Suzuki Swift Review
The Suzuki Swift is a small hatchback with some economical engines and a surprisingly roomy interior but alternatives are more comfortable to drive and come with more equipment.
This score is awarded by our team of expert reviewers after extensive testing of the car
- Roomy inside
- Good fun to drive
- Cheap to buy and run
What's not so good
- Small boot
- Alternatives are more comfortable…
- …And come with more advanced safety kit
Suzuki Swift: what would you like to read next?
If you’re looking for a small hatchback that’s fun to drive, affordable to buy and spacious enough to carry five adults for short trips, the Suzuki Swift is well worth a look.
The Suzuki Swift isn’t just impressively roomy for a small car, it’s also a bit of a looker. Its cool contrasting door pillars make the roof look like it’s hovering above the rest of the car and – if you squint just a bit – there’s something about the Suzuki Swift’s sporty nose that’s reminiscent of the Jaguar F-Type.
Things aren’t quite as exciting when you climb inside, but at least the Suzuki Swift’s interior is intuitively laid out, so you’ll have no trouble figuring out what every dial and knob does. It’s a shame you can’t say the same for the 7-inch touchscreen that comes as standard on all but entry-level models. Sure, it gets smartphone mirroring as standard but it’s nowhere near as visually engaging or easy to use as the systems you get in a Skoda Fabia or VW Polo.
The hard, scratchy plastics dotted about the Suzuki Swift’s cabin also feel a fair bit cheaper than those in most alternatives, but at least they’re hard-wearing and should stand up to many years of abuse.
The Swift’s fabric seats aren’t particularly posh either, but at least they’re nice and supportive there’s plenty of space for you to stretch out if you’re very tall. There’s even enough space to carry three adults in the back, too – for fairly short journeys, at least. You can’t say the same about the Suzuki Swift’s rather small boot, however, but there’s just enough space for a couple of small suitcases and some extra soft bags.
The Suzuki Swift’s party piece is just how much fun it is to drive. If that’s an important consideration for you, then the Swift’s a cheap hatchback that’s well worth considering.
The Suzuki Swift isn’t exactly the sort of car you’ll be taking on long weekend road trips, anyway. More likely, you’ll be popping to the shops or cruising around town on your way to work. In these areas, it performs very well. The large windows and relatively upright seats give you a very good view out and the Swift’s dinky dimensions and light steering help make it a doddle to park.
Its slightly firm suspension doesn’t do a particularly good job of ironing out bumps around town, but it’s one of the main reasons why the Suzuki Swift is such good fun to drive on twisty country backroads. Unlike many softly-sprung hatchbacks, you can fling the Swift from one corner to another with worrying about its tyres losing grip or its body rolling excessively.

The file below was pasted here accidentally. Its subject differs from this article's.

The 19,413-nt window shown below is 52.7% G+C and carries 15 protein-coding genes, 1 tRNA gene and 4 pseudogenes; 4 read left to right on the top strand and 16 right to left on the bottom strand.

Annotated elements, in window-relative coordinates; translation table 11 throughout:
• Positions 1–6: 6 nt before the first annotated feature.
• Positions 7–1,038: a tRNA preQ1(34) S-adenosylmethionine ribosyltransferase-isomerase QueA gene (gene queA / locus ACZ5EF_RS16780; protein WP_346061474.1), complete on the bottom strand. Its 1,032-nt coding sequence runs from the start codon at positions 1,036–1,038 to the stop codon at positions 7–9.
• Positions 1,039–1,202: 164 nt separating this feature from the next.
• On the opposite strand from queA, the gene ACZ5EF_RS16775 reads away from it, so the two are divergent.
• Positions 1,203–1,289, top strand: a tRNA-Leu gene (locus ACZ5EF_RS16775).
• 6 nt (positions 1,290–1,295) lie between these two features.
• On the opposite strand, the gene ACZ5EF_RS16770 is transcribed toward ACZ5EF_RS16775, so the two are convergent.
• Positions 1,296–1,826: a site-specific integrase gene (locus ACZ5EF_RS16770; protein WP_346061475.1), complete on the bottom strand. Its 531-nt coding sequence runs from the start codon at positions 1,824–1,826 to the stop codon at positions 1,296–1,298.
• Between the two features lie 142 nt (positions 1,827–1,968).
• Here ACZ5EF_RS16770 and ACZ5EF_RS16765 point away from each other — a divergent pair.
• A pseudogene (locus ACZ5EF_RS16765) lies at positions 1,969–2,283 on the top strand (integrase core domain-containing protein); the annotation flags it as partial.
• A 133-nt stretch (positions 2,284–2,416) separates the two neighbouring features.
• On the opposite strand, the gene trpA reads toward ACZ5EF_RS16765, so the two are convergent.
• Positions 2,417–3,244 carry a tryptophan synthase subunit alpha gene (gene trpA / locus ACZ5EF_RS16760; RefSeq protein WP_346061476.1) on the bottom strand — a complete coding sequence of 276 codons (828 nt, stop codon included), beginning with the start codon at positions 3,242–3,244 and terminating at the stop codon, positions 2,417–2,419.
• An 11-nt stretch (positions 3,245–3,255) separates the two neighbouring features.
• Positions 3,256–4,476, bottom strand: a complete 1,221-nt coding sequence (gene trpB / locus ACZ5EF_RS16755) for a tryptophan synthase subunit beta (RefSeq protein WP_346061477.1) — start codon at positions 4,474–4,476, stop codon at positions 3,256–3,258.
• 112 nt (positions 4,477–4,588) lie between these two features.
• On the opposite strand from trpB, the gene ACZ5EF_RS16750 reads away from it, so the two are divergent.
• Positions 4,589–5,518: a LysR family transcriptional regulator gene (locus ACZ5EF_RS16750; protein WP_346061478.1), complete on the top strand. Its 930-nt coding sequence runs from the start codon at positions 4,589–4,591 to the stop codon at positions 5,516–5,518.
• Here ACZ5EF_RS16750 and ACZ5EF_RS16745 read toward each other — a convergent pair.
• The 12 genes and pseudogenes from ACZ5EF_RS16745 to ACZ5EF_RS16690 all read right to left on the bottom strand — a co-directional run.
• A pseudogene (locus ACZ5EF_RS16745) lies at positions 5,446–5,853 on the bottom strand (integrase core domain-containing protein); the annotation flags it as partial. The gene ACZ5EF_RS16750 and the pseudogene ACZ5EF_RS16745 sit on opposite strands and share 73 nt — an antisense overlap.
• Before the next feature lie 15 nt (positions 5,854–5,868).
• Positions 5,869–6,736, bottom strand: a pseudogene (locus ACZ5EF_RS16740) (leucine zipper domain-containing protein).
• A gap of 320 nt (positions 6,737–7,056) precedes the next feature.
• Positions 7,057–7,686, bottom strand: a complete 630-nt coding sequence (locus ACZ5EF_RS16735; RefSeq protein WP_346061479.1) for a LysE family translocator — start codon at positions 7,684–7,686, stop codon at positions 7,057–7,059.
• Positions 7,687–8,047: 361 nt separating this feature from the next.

The turbocharged one-litre engine isn’t the quickest out there, but its zippy, revvy character makes the Swift feel slightly like an old-school hot hatch on a twisty road. The 1.2-litre model isn’t quite as quick, but it’s cheaper to buy and slightly more economical. If running costs are your main concern, you can get both engines with a hybrid system that helps save fuel when you’re driving in town.
It’s a shame that some other features that’d help make inner-city driving a little easier – such as automatic emergency braking – only comes as standard on top-spec cars, but you shouldn’t let that put you off. The Suzuki Swift is still a very good compact hatchback that’s cheap to buy, economical to run and still good fun to drive.
The Suzuki Swift’s interior isn’t exactly groundbreaking, but all the controls are easy and intuitive to use and all but entry-level models come with a seven-inch touchscreen as standard
The Suzuki Swift has lots of room for passengers in both the front and rear seats, but this comes at the cost of storage space and boot capacity
Suzuki engineers must travel light, because when they developed the new Swift, they seem to have forgotten to include anywhere to put the stuff that people carry with them
The Suzuki Swift is pretty diminutive – even for a compact city car – but it’s impressively roomy inside. The wide door openings, raised roof and high front seat bases mean you’ll have no trouble climbing inside if you’re very tall or have reduced mobility, too.
Once inside, you’ll find there’s plenty of head- and legroom to stretch out and there’s a decent amount of adjustment in the seat to help you get a good view out. Unfortunately, the steering wheel adjusts up and down, but not in and out which isn’t ideal if you’re very tall or rather small.
Unlike many small cars, there’s space in the Suzuki Swift’s back seats for a six-foot passenger to sit behind an equally tall driver. There’s even space to carry three adults abreast (albeit for short journeys) and the Swift’s wide cabin and raised roof means no-one will be banging their heads on the roof in corners.
Sure, the central seat isn’t quite as wide or as comfortable as the outer two and there’s isn’t a great deal of space for three passengers’ feet, but there’s more than enough room to carry three kids without them having any reason to fight over elbow room.